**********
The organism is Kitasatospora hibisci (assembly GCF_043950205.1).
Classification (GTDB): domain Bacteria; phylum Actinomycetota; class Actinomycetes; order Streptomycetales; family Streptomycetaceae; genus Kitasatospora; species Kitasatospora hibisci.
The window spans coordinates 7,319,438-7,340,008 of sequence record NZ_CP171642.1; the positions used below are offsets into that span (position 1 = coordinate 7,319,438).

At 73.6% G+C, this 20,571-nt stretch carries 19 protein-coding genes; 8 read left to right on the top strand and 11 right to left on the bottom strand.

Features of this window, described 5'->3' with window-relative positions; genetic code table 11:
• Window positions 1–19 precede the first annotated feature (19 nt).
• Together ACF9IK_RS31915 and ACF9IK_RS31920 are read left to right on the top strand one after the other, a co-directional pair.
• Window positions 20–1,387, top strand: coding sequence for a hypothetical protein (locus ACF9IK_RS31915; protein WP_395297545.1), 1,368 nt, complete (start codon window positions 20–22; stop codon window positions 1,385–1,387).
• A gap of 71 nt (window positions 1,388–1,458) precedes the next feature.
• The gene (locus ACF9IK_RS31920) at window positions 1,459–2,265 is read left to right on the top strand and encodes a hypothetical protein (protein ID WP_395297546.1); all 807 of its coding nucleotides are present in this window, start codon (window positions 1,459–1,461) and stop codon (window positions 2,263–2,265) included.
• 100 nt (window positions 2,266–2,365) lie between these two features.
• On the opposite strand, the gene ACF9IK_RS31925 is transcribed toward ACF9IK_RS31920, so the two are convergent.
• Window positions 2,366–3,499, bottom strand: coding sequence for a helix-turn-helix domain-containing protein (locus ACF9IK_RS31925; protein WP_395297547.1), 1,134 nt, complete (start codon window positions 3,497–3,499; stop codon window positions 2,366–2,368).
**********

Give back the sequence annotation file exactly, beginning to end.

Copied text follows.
The organism is Kitasatospora hibisci (assembly GCF_043950205.1).
Classification (GTDB): domain Bacteria; phylum Actinomycetota; class Actinomycetes; order Streptomycetales; family Streptomycetaceae; genus Kitasatospora; species Kitasatospora hibisci.
The window spans coordinates 7,319,438-7,340,008 of sequence record NZ_CP171642.1; the positions used below are offsets into that span (position 1 = coordinate 7,319,438).

At 73.6% G+C, this 20,571-nt stretch carries 19 protein-coding genes; 8 read left to right on the top strand and 11 right to left on the bottom strand.

Features of this window, described 5'->3' with window-relative positions; genetic code table 11:
• Window positions 1–19 precede the first annotated feature (19 nt).
• Together ACF9IK_RS31915 and ACF9IK_RS31920 are read left to right on the top strand one after the other, a co-directional pair.
• Window positions 20–1,387, top strand: coding sequence for a hypothetical protein (locus ACF9IK_RS31915; protein WP_395297545.1), 1,368 nt, complete (start codon window positions 20–22; stop codon window positions 1,385–1,387).
• A gap of 71 nt (window positions 1,388–1,458) precedes the next feature.
• The gene (locus ACF9IK_RS31920) at window positions 1,459–2,265 is read left to right on the top strand and encodes a hypothetical protein (protein ID WP_395297546.1); all 807 of its coding nucleotides are present in this window, start codon (window positions 1,459–1,461) and stop codon (window positions 2,263–2,265) included.
• 100 nt (window positions 2,266–2,365) lie between these two features.
• On the opposite strand, the gene ACF9IK_RS31925 is transcribed toward ACF9IK_RS31920, so the two are convergent.
• Window positions 2,366–3,499, bottom strand: coding sequence for a helix-turn-helix domain-containing protein (locus ACF9IK_RS31925; protein WP_395297547.1), 1,134 nt, complete (start codon window positions 3,497–3,499; stop codon window positions 2,366–2,368).